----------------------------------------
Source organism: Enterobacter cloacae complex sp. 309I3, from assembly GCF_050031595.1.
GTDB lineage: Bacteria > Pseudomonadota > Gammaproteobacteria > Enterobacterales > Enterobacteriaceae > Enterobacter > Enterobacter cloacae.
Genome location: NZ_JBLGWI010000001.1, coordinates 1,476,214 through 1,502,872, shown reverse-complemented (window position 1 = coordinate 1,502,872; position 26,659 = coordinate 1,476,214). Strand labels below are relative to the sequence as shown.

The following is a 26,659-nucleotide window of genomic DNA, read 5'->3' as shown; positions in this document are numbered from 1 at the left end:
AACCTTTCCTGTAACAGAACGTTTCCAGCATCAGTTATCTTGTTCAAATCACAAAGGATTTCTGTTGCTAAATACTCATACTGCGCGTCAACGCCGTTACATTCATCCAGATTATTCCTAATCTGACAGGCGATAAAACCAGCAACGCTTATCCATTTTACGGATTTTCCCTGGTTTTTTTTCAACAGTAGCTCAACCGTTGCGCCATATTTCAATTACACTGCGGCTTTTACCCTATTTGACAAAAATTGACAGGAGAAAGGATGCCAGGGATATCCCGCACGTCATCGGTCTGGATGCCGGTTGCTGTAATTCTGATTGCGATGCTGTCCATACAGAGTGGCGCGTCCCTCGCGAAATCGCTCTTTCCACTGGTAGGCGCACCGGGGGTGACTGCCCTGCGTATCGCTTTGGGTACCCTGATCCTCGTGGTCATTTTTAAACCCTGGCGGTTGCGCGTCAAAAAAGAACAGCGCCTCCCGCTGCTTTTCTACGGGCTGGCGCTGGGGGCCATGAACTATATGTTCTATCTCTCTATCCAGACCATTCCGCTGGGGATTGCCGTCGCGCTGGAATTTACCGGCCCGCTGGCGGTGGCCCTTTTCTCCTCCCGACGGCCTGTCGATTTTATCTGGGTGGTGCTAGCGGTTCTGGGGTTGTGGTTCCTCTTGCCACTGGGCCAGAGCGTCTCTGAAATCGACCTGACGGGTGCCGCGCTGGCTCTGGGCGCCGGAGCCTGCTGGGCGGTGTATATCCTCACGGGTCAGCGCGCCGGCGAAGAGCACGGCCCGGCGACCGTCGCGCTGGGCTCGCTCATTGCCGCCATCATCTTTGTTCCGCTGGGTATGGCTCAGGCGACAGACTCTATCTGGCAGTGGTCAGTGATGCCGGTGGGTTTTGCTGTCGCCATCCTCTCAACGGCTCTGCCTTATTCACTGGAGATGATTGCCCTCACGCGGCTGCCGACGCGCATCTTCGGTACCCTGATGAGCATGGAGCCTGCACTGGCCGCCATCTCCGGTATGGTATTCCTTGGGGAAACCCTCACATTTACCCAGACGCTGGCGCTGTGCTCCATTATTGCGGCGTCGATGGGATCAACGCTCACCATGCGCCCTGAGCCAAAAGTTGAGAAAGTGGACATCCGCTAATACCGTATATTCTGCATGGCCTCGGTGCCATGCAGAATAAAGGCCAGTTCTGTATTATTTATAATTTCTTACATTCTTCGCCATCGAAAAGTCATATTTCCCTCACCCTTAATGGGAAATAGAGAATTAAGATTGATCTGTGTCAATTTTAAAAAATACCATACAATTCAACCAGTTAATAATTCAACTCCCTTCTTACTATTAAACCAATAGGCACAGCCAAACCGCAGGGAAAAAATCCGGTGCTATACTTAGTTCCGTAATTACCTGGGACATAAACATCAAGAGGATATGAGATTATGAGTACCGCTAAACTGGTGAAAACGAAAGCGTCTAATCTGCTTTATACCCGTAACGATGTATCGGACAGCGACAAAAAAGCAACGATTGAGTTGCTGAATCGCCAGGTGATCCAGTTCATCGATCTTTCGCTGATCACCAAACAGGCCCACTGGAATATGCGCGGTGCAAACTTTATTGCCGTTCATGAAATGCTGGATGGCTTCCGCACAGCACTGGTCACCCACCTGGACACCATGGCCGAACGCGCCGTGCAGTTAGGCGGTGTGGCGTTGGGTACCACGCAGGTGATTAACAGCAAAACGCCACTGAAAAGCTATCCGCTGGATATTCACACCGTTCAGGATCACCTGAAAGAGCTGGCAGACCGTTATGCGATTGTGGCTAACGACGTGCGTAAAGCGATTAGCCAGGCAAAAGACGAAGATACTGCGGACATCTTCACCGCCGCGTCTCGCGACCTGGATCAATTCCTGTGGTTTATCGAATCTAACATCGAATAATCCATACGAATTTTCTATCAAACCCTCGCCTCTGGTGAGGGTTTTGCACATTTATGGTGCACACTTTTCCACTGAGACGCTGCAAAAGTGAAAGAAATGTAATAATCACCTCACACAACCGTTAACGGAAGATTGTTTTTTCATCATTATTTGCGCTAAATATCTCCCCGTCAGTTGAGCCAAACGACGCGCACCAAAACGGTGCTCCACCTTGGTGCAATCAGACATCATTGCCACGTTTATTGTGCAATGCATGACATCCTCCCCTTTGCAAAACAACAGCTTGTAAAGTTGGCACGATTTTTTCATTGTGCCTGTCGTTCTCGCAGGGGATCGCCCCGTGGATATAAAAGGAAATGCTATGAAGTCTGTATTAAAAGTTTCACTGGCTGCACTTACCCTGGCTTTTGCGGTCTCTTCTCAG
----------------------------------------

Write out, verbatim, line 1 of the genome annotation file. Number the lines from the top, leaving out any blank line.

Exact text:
Source organism: Enterobacter cloacae complex sp. 309I3, from assembly GCF_050031595.1.